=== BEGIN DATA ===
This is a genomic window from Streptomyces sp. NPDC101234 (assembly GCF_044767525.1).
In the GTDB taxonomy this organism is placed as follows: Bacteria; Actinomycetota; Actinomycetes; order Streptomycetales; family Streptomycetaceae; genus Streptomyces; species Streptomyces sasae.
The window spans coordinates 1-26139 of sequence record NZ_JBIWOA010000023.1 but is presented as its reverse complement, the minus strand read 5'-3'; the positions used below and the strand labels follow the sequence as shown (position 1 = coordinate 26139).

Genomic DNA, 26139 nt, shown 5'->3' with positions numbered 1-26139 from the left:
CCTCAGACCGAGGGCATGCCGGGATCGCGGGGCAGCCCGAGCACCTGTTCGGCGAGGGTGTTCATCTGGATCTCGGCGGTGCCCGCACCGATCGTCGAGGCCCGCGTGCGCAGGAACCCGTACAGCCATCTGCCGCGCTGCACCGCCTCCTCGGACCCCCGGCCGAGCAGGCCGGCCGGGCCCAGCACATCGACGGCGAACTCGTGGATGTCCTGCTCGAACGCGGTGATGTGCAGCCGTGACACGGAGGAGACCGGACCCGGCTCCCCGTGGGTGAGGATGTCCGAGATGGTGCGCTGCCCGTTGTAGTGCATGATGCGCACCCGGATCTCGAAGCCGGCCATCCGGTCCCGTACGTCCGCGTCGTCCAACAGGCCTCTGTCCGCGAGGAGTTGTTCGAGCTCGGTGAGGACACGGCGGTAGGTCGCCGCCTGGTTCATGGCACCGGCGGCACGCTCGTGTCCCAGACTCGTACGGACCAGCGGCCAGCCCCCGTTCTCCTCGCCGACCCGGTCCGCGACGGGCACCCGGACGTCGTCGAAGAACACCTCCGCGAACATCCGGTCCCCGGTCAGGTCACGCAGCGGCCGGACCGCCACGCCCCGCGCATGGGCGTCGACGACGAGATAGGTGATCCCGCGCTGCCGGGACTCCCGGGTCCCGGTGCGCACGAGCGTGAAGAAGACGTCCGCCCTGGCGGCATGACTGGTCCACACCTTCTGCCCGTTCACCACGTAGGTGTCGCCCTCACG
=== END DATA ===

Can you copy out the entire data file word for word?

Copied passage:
This is a genomic window from Streptomyces sp. NPDC101234 (assembly GCF_044767525.1).
In the GTDB taxonomy this organism is placed as follows: Bacteria; Actinomycetota; Actinomycetes; order Streptomycetales; family Streptomycetaceae; genus Streptomyces; species Streptomyces sasae.
The window spans coordinates 1-26139 of sequence record NZ_JBIWOA010000023.1 but is presented as its reverse complement, the minus strand read 5'-3'; the positions used below and the strand labels follow the sequence as shown (position 1 = coordinate 26139).

Genomic DNA, 26139 nt, shown 5'->3' with positions numbered 1-26139 from the left:
CCTCAGACCGAGGGCATGCCGGGATCGCGGGGCAGCCCGAGCACCTGTTCGGCGAGGGTGTTCATCTGGATCTCGGCGGTGCCCGCACCGATCGTCGAGGCCCGCGTGCGCAGGAACCCGTACAGCCATCTGCCGCGCTGCACCGCCTCCTCGGACCCCCGGCCGAGCAGGCCGGCCGGGCCCAGCACATCGACGGCGAACTCGTGGATGTCCTGCTCGAACGCGGTGATGTGCAGCCGTGACACGGAGGAGACCGGACCCGGCTCCCCGTGGGTGAGGATGTCCGAGATGGTGCGCTGCCCGTTGTAGTGCATGATGCGCACCCGGATCTCGAAGCCGGCCATCCGGTCCCGTACGTCCGCGTCGTCCAACAGGCCTCTGTCCGCGAGGAGTTGTTCGAGCTCGGTGAGGACACGGCGGTAGGTCGCCGCCTGGTTCATGGCACCGGCGGCACGCTCGTGTCCCAGACTCGTACGGACCAGCGGCCAGCCCCCGTTCTCCTCGCCGACCCGGTCCGCGACGGGCACCCGGACGTCGTCGAAGAACACCTCCGCGAACATCCGGTCCCCGGTCAGGTCACGCAGCGGCCGGACCGCCACGCCCCGCGCATGGGCGTCGACGACGAGATAGGTGATCCCGCGCTGCCGGGACTCCCGGGTCCCGGTGCGCACGAGCGTGAAGAAGACGTCCGCCCTGGCGGCATGACTGGTCCACACCTTCTGCCCGTTCACCACGTAGGTGTCGCCCTCACG